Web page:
Hufft Projects and Make Studios just announced this contemporary green showhouse in planning for the Roanoke neighborhood of Kansas City, Missouri. The house was designed to standout and blend in at the same time. Cantilevered overhangs and clean lines captivate, while brick and ornamental iron work match elements of other homes in the area.
"Panning a project on square footage alone is asinine. you don't know the client's programming needs – maybe the house is designed for the grandparents to move in. maybe one of their children is disabled and requires dedicated space. maybe the house is also a home office, thereby foregoing additional office space in another location … size alone isn't a function of how green or ungreen something is."
With the growing popularity of deconstruction and efforts to keep usable materials out of landfills, Planet Reuse is the place to find and list reclaimed building materials. I’ve mentioned the site before, but it’s a great resource, especially if you’re going for a distinct look or material that contributes to LEED certification. Check out some of these current listings.
This is a newly constructed contemporary home in Winter Park, Florida. It was designed for a family of four by John Drake of Green Apple Architecture and has 2,988 square feet, as well as terraces, courtyard spaces, and cozy family gathering areas. As a certified green home, it’s also a good example of the kind of home that can be built with proper planning, a decent budget, and the right team.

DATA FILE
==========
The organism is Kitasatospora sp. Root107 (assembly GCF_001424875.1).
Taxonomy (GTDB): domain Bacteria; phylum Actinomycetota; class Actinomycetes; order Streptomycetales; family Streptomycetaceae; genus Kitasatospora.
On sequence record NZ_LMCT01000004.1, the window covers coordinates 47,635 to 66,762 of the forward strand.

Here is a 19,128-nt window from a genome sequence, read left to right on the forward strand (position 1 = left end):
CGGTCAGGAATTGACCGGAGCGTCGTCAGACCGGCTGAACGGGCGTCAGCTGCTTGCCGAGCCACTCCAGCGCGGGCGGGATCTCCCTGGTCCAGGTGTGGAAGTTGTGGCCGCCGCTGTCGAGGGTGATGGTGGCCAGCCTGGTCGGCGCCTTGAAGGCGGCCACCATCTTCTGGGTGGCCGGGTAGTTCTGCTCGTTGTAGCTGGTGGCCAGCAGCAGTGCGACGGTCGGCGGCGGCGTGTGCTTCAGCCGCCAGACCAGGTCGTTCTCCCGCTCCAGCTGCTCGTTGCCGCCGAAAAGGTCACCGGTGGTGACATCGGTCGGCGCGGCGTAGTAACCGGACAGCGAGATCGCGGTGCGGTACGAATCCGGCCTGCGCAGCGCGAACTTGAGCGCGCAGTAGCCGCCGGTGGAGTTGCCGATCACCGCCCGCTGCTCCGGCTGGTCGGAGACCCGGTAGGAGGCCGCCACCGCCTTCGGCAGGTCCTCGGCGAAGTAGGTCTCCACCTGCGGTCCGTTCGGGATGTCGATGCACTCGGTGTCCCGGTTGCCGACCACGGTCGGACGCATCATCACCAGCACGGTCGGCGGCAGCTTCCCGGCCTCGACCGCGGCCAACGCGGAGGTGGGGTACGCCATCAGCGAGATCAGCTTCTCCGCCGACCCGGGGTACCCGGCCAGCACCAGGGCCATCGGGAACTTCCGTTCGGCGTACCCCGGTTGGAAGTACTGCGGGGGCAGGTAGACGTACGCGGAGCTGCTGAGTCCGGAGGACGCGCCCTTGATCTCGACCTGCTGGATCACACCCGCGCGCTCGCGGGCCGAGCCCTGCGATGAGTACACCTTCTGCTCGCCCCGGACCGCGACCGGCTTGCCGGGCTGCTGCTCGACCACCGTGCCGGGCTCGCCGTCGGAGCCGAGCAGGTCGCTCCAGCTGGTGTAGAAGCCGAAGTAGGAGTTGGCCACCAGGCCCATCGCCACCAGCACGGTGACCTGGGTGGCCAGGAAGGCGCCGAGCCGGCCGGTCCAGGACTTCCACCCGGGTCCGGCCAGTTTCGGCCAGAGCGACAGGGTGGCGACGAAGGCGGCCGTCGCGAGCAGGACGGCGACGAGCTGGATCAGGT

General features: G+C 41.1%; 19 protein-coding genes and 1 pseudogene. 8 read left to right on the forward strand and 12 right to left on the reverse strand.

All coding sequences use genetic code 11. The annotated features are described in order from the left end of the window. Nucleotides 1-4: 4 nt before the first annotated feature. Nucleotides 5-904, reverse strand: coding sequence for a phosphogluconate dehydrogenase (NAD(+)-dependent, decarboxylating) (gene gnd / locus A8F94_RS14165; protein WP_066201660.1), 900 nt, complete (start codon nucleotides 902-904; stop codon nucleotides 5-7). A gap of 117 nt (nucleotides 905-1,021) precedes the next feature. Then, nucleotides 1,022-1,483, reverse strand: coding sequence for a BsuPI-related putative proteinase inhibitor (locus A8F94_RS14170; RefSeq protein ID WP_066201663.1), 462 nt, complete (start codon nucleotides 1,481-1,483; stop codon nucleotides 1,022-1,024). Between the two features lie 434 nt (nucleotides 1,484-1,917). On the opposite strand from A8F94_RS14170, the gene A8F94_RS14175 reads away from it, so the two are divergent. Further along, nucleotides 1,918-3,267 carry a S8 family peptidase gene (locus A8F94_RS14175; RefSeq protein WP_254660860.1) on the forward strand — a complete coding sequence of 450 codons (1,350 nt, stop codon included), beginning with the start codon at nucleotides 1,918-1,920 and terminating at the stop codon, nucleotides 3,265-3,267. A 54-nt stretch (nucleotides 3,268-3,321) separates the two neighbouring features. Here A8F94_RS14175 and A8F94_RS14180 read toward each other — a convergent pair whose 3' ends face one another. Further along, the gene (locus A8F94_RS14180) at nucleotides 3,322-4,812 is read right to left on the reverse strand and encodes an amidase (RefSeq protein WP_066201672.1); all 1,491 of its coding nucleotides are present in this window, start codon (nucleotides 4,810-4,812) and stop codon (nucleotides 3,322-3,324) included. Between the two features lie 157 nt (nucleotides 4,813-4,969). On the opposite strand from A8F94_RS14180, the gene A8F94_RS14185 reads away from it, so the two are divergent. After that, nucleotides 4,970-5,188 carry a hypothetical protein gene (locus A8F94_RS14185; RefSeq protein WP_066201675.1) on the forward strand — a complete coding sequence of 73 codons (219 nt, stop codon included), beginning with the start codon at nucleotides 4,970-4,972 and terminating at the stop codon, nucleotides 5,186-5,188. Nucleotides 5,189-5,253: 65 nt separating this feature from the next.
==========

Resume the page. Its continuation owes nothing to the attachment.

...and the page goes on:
Generally speaking, traditional construction can be inefficient and wasteful, while prefab construction can be non-local and expensive. Somewhere in between, you might imagine, is a potential sweet spot where homes can be built in a smart, green, approachable, and modern way. That’s what a Portland team is trying to do with Minimalist+ and their new SiteFab building process.